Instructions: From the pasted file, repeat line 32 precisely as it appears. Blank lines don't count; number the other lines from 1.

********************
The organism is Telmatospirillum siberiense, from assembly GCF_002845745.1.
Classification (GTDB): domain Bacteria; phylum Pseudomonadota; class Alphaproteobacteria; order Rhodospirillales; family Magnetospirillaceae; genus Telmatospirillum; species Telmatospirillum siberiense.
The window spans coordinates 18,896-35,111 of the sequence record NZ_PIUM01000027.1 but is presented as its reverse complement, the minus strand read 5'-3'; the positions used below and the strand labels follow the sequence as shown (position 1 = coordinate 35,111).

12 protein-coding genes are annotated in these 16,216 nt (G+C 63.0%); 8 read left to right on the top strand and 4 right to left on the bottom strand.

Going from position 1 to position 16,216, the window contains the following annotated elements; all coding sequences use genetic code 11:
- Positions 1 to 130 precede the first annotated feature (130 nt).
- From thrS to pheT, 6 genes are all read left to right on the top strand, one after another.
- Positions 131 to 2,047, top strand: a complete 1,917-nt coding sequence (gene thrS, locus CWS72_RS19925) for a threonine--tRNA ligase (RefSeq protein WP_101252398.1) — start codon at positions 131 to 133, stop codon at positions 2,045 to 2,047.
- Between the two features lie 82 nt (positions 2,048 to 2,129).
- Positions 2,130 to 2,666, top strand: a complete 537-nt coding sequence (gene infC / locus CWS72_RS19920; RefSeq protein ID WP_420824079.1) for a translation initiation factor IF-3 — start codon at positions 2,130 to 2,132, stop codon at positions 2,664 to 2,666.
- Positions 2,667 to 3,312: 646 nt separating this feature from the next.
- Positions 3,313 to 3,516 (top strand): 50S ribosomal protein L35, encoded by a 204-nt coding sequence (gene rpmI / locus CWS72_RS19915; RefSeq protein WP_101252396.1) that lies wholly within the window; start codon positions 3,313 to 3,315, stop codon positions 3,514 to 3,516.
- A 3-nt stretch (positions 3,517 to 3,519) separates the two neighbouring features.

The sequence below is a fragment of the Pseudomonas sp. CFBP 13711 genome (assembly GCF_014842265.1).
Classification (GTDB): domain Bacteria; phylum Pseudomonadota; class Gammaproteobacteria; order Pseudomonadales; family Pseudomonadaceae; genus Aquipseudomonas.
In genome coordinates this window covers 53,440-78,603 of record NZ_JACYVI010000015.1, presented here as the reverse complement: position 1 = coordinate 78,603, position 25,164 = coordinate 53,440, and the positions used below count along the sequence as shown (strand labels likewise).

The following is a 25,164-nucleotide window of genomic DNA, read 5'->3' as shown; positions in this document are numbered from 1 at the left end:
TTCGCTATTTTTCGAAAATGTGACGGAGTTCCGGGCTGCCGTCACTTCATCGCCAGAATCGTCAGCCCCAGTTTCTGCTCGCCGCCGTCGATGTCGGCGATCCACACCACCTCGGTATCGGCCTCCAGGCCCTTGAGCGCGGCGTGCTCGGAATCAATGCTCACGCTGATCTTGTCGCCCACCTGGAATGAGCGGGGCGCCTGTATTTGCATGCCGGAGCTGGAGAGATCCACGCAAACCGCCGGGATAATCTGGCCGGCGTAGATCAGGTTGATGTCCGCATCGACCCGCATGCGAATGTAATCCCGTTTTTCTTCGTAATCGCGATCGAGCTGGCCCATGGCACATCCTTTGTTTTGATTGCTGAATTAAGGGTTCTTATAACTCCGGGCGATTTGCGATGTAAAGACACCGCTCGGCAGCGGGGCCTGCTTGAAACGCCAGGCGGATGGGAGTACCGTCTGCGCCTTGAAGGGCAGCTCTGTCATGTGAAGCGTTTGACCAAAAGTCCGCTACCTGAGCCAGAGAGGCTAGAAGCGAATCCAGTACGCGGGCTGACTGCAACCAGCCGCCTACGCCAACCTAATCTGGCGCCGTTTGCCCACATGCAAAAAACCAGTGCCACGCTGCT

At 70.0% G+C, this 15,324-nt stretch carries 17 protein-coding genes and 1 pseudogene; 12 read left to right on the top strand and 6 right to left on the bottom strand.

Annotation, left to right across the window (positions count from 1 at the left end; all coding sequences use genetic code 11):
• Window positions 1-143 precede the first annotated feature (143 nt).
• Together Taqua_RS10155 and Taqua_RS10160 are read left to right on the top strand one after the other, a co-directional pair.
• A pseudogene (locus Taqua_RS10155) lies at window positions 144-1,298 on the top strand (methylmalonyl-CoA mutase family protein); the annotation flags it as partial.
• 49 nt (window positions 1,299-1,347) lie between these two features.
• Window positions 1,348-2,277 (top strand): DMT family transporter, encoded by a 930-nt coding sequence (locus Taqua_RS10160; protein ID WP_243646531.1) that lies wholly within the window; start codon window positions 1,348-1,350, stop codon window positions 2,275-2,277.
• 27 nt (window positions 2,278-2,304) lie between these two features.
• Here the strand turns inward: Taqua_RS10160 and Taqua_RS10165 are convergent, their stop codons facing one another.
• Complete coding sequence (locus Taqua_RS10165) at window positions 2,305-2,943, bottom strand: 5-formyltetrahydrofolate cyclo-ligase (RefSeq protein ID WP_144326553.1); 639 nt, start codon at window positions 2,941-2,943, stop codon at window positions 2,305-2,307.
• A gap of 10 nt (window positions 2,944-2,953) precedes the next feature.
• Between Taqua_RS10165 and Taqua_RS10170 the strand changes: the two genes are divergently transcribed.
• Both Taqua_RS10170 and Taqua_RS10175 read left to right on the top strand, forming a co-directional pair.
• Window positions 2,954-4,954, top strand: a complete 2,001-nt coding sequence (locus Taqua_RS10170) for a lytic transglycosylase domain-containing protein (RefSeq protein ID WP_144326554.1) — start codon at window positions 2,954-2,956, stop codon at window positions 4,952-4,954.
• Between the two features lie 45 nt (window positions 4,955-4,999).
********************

• Window positions 2,954-4,954, top strand: a complete 2,001-nt coding sequence (locus Taqua_RS10170) for a lytic transglycosylase domain-containing protein (RefSeq protein ID WP_144326554.1) — start codon at window positions 2,954-2,956, stop codon at window positions 4,952-4,954.